9. Taliesn says:

    Well I guess , sadly , it was only a matter of time before ol’ Rupert’s ideologically correct mindset would infect this latest acquisition. The Washington has its Lord of the moonies ideological patron & apparently now so does the Wall St. Journal. Now I suppose this marks the 1st *red flag* and will become a new spectator sport as *independent* readers have to act as the parental supervision for MurdooxNews.
    I s’pose the only good thing in all of this was Ritholtz’s catching it and crying *bullshit* in what will hopefully become a more crowded theater. Stay tuned.

  10. Tim Kiblen says:

    Sounds just like the political discourse in this country. Can we no longer be pragmatic about issues? As a centrist I feel so all alone.

  11. princess says:

    I want the NYT Business section to run a brief front page article about this.

  12. wunsacon says:

    In the last thread about the WSJ reporting, did you notice that none of the headlines you quoted in the WSJ’s “defense” (e.g., “China, Not Obama, Sinks Stocks”) mentioned the Mass election?

    My interpretation of that election is: Voters voted for a Republican because they’re tired of Democrats doing nothing about Wall Street or public unions (while so many private workers are taking salary cuts, furloughs, and layoffs). Voters long for a bit of fiscal restraint that Republicans market themselves on. But, that isn’t good for the markets, which rise on cheap credit and fall without it.

    Now, Brown doesn’t necessarily portend significant change, because he could sell out like so many others in his party. But, we don’t know that yet. And who wants to associate a Republican election with a market decline?

    So, while some might see the WSJ as being “objective” with a couple of their headlines, I’m not sure about that.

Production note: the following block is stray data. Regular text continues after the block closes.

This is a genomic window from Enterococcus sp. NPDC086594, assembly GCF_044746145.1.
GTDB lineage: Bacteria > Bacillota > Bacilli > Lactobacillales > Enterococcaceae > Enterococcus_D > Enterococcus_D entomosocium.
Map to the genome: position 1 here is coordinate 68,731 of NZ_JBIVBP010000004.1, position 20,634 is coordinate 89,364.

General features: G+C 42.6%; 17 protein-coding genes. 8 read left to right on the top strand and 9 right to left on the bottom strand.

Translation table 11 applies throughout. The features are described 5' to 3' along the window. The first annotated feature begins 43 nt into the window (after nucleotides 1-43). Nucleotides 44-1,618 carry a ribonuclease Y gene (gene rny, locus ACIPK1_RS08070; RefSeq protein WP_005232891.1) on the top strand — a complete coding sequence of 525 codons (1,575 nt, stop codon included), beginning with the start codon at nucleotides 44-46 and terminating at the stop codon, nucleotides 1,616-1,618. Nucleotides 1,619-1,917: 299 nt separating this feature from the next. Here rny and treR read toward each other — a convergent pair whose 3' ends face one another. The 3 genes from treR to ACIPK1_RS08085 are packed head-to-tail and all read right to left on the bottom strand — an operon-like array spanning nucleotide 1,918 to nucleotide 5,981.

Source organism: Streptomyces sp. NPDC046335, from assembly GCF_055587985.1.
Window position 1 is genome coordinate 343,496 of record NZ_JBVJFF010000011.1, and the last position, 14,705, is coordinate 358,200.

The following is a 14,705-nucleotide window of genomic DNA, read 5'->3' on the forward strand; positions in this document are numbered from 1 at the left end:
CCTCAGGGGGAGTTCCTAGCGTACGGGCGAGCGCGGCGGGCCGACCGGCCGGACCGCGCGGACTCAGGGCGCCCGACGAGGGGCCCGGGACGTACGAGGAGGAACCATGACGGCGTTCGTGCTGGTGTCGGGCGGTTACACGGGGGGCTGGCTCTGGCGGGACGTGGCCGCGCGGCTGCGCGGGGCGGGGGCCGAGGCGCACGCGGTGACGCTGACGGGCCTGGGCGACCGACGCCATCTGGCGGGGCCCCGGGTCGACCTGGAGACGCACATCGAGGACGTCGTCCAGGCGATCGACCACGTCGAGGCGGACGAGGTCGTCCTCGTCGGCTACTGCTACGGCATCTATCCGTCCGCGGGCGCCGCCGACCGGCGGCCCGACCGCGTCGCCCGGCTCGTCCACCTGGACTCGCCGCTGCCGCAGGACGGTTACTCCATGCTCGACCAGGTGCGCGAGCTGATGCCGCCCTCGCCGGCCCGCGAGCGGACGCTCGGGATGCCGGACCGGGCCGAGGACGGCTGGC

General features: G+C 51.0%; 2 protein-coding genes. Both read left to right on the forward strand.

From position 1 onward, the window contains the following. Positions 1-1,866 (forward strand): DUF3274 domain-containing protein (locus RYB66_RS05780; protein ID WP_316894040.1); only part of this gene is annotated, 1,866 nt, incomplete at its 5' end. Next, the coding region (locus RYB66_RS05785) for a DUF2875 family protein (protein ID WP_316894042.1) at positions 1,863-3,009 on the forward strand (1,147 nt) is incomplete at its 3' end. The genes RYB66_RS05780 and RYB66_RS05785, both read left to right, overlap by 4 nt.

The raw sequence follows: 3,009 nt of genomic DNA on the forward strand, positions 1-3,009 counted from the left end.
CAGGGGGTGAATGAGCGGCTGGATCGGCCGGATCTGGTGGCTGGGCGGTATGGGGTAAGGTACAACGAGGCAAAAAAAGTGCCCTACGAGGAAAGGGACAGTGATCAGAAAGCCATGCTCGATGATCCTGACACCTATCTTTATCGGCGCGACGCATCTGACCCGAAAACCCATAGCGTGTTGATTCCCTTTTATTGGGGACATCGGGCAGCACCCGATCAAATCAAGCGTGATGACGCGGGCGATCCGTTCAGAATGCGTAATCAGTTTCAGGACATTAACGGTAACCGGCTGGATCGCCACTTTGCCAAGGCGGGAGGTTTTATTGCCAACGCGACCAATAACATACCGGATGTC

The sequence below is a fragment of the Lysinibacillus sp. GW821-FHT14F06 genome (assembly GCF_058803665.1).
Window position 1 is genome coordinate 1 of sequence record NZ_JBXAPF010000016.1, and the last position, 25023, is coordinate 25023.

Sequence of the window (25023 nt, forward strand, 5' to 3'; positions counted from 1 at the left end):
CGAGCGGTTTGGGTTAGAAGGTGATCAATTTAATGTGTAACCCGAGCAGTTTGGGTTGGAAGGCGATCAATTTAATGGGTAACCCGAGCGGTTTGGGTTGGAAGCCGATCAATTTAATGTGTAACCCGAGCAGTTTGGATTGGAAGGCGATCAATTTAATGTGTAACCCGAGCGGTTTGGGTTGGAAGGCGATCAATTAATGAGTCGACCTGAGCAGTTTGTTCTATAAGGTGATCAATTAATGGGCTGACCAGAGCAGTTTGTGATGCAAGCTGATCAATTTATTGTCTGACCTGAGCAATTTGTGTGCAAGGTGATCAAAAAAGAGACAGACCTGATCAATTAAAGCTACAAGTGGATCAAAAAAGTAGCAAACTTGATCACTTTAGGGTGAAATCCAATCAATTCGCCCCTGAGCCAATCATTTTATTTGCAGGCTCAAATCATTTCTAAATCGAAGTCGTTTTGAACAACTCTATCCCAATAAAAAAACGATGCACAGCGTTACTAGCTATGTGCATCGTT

13. Transor Z says:

    @vreporter: And being the Wall Street Journal and being aware of “common” sources of incorrect market data, they caught the error before it went to print. Oh, they didn’t?

    Then I guess you just helped support Barry’s point.

  14. Taliesn says:

    This might be something that a David Faber might call *on air* attention to.

  15. garo says:

    They just switched the price change with the percentage change field. It is sloppy but not evidence of politicization.

  16. GB says:

    To restate the obvious, this is not skewed reporting, but rather careless misreporting. Subtle, but important difference, no?

  17. carlwied says:

    WSJ = FoxNEWS print edition

  18. Marcus Aurelius says:

    Forgot to mention:

    These numbers are well within the acceptable tolerances for accuracy when calculated using the latest GAAP.

    And now for sports scores:

    23/20, 17/11, 3/1, and in a squeaker, 3/2 . . .

    (George Carlin)

  19. BTW, the error undercut their argument –it made the stock price drops mostly less ugly

  20. Patrick Neid says:

    “And when you can’t trust the front page of a paper to do basic math, you can’t trust ANYTHING in it.”


    You got a problem with Rupert I think.

  21. dickie says:

    Thanks for the confirmation of what I felt I was seeing. Editorial bleeding into the news sections. I would not continue reading it if they didn’t keep dropping it off on the front porch regardless of my asking them to cancel the subscription. If they manage their subscriptions this poorly, how can they manage their newsroom.

  22. primordial_ooze says:

    It is not a error made because of political biases, it is because this country has become
    totally numerically illiterate. Seemingly intelligent people are completely incapable of
    basic arithmetic. It is a reflection of the failure of our schools to instill basic competence.

  23. lovejoy says:

    “In my opinion, what caused this is this a form of political gaming of journalism that puts facts and objectivity second, and politics, first.”

    You nailed it. News no longer exists. It is all propaganda

  24. crack says:

    Is it just me or does it look like what happened was they treated the $ change to a % change and rounded to 1 non-zero digit? I don’t think this was nefarious, I think it was minor league incompetence.

  25. Taliesn says:

    Well obviously it’s time to bring in the MurdoxNews finagling of the recent Anti-Obama Care “rally” video footage
    and it took Jon Stewart to catch it and make Hannity the laughing stock on YouTube with his “mistakes were made “on air” apology. Just in case anyone missed it….